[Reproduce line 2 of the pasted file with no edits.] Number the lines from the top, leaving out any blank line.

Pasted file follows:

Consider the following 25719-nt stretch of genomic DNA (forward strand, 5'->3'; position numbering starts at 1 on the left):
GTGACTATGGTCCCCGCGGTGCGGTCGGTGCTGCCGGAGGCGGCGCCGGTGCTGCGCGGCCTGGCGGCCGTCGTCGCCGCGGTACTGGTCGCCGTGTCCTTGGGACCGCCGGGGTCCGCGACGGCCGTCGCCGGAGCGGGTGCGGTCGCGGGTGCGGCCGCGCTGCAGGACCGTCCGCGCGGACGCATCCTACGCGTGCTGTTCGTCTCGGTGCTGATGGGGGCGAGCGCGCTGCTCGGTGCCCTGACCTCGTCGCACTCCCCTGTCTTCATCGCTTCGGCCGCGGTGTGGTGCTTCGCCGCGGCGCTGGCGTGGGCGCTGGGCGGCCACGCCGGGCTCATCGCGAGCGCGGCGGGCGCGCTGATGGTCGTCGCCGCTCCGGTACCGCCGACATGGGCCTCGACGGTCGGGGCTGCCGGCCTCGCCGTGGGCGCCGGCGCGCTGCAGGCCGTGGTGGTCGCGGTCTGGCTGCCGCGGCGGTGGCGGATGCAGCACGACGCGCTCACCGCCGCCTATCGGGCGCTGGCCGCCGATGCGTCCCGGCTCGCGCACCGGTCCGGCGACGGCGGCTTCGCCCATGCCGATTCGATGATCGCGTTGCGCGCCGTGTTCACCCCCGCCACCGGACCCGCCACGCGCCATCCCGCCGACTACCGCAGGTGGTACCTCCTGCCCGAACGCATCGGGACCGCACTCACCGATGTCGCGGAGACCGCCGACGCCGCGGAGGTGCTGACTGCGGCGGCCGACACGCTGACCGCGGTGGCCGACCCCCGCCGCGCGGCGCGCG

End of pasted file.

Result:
GTGACTATGGTCCCCGCGGTGCGGTCGGTGCTGCCGGAGGCGGCGCCGGTGCTGCGCGGCCTGGCGGCCGTCGTCGCCGCGGTACTGGTCGCCGTGTCCTTGGGACCGCCGGGGTCCGCGACGGCCGTCGCCGGAGCGGGTGCGGTCGCGGGTGCGGCCGCGCTGCAGGACCGTCCGCGCGGACGCATCCTACGCGTGCTGTTCGTCTCGGTGCTGATGGGGGCGAGCGCGCTGCTCGGTGCCCTGACCTCGTCGCACTCCCCTGTCTTCATCGCTTCGGCCGCGGTGTGGTGCTTCGCCGCGGCGCTGGCGTGGGCGCTGGGCGGCCACGCCGGGCTCATCGCGAGCGCGGCGGGCGCGCTGATGGTCGTCGCCGCTCCGGTACCGCCGACATGGGCCTCGACGGTCGGGGCTGCCGGCCTCGCCGTGGGCGCCGGCGCGCTGCAGGCCGTGGTGGTCGCGGTCTGGCTGCCGCGGCGGTGGCGGATGCAGCACGACGCGCTCACCGCCGCCTATCGGGCGCTGGCCGCCGATGCGTCCCGGCTCGCGCACCGGTCCGGCGACGGCGGCTTCGCCCATGCCGATTCGATGATCGCGTTGCGCGCCGTGTTCACCCCCGCCACCGGACCCGCCACGCGCCATCCCGCCGACTACCGCAGGTGGTACCTCCTGCCCGAACGCATCGGGACCGCACTCACCGATGTCGCGGAGACCGCCGACGCCGCGGAGGTGCTGACTGCGGCGGCCGACACGCTGACCGCGGTGGCCGACCCCCGCCGCGCGGCGCGCG